The Basic Principle Of Peptide Bond Formation In Peptide Synthesis

November 13, 2019

The formation of a peptide bond, on the surface, is a brief chemical process. It refers to the dehydration of two amino acid components through a peptide bond.

Peptide bonds are formed by activating some carboxyl groups of an amino acid (A) and some carboxyl groups of the second amino acid (B), which are nucleophilic and invade some of the activated carboxyl groups, to form dipeptides (A-B). Assuming that the amino group of the carboxyl component (A) is unprotected, the composition of the peptide bond can not be manipulated. Perhaps there are by-products such as linear and cyclic peptides, which are mixed with the policy compound A-B. Therefore, in the process of polypeptide formation, it is necessary to protect all functional groups that do not participate in the formation of peptide bonds in a temporary reversible way.

Peptide Composition - The composition of each peptide bond, which consists of three steps:

1. Some protected amino acids need to be prepared, and the amphoteric structure of amino acids no longer exists.

2. In order to form a two-step reaction of peptide bond, it is necessary for the carboxyl group of N-protected amino acid to be activated as an active intermediate first, and then to form a peptide bond. This coupling reaction can be carried out either as a one-step reaction or as two consecutive reactions.

3. Selective removal or total removal of the protective base. Although all removal takes place after the complete assembly of the peptide chain, selective removal of the protective group is also necessary in order to continue the composition of the peptide.

Because 10 amino acids (Ser, Thr, Tyr, Asp, Glu, Lys, Arg, His, Sec and Cys) are rich in side chain functional groups that need selective protection, the composition of the peptide becomes more disordered. Because there are different appeals for selectivity, it is necessary to distinguish between temporary and semi-permanent protection bases. Temporary protectors are used for the temporary protection of amino or carboxyl functional groups of amino acids to be reacted next. They are removed without disturbing the semi-permanent protectors of peptide bonds or side chains of amino acids, sometimes in the process of formation.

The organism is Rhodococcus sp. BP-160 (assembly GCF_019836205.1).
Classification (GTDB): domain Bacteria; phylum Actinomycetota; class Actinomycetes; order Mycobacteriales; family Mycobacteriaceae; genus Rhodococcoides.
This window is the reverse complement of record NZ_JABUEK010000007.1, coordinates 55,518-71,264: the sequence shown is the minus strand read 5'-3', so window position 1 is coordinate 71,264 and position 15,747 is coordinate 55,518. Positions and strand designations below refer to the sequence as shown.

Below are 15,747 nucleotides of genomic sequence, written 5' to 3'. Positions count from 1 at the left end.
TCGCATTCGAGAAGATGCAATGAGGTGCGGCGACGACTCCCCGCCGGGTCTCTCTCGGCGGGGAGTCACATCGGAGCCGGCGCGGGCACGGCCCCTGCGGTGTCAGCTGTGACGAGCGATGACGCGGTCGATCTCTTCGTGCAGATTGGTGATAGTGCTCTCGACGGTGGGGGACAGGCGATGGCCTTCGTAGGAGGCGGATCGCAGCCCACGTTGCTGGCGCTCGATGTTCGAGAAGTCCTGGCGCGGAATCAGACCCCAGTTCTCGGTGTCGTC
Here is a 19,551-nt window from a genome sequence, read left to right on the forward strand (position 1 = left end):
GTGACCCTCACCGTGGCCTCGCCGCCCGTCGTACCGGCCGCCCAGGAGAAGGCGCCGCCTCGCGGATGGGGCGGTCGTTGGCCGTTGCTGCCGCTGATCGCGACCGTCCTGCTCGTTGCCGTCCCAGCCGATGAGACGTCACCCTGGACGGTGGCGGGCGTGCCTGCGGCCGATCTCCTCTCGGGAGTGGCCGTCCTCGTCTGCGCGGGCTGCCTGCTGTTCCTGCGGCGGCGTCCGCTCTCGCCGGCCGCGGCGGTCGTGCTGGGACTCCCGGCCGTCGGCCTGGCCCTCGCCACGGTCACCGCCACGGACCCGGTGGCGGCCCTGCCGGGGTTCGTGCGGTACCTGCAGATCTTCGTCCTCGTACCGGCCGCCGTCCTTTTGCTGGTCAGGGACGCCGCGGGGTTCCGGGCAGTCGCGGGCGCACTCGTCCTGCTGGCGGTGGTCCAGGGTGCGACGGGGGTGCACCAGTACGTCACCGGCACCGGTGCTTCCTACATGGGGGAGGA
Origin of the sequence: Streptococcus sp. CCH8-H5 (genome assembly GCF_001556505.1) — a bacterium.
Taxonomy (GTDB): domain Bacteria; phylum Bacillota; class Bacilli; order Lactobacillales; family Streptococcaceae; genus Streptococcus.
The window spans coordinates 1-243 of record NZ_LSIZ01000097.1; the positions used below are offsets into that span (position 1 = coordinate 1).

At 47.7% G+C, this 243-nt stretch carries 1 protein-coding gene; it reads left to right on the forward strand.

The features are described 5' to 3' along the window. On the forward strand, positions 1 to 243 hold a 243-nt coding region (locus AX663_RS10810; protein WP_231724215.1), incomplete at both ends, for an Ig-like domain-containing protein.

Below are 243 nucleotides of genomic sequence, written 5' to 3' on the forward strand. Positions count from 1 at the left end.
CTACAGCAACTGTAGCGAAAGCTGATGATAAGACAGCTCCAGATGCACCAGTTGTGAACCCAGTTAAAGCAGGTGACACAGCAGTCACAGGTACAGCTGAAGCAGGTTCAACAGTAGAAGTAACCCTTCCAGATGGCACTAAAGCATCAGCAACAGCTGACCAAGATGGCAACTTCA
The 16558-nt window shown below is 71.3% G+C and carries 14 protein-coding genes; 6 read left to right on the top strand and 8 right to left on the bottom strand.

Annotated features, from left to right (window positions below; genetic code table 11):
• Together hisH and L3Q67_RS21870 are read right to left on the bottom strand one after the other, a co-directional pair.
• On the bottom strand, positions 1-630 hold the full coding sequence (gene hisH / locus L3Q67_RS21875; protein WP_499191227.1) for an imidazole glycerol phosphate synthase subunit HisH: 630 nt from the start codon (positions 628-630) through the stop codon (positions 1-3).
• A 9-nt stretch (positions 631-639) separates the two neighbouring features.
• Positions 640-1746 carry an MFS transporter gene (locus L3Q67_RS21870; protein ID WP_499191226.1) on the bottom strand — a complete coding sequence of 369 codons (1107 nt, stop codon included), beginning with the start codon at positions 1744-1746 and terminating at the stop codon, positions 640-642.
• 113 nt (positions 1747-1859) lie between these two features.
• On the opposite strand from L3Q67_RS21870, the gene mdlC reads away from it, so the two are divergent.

In an ambitious state, the activation of carboxyl components and subsequent peptide bond formation (coupling reaction) should be a rapid reaction, without racemization or by-product composition, and the use of equimolar reactants to achieve high yields. However, it is disappointing that there is no chemical coupling method to satisfy these requests, and few methods are suitable for the composition of practice.

In the process of peptide formation, functional groups involved in multiple reactions are often linked to a chiral base (glycine is the only exception), and there is a potential risk of episodic racemization.

Peptides constitute the ultimate step in the cycle, and the protective base is removed completely. In addition to the need for complete deprotection in the composition of dipeptides, selective deprotector removal is very important for the extension of the peptide chain. Strategies should be carefully considered and selected according to the strategy to selectively remove Nalpha-amino or carboxyl protectors. The term "strategy" here refers to the sequence of condensation reactions of individual amino acids. Generally speaking, there is a difference between gradual composition and fragment condensation. In most cases, the method of gradual extension of peptide chains can only form short fragments for difficult sequences. To construct longer peptides, it is necessary for policy makers to segment into appropriate fragments and determine that they can minimize the degree of differential isomerization of the C-terminal during fragment condensation. After the individual fragments are assembled step by step, the policy compounds are linked. Peptide composition tactics include selecting the most appropriate combination of protective bases and the best method of fragment coupling.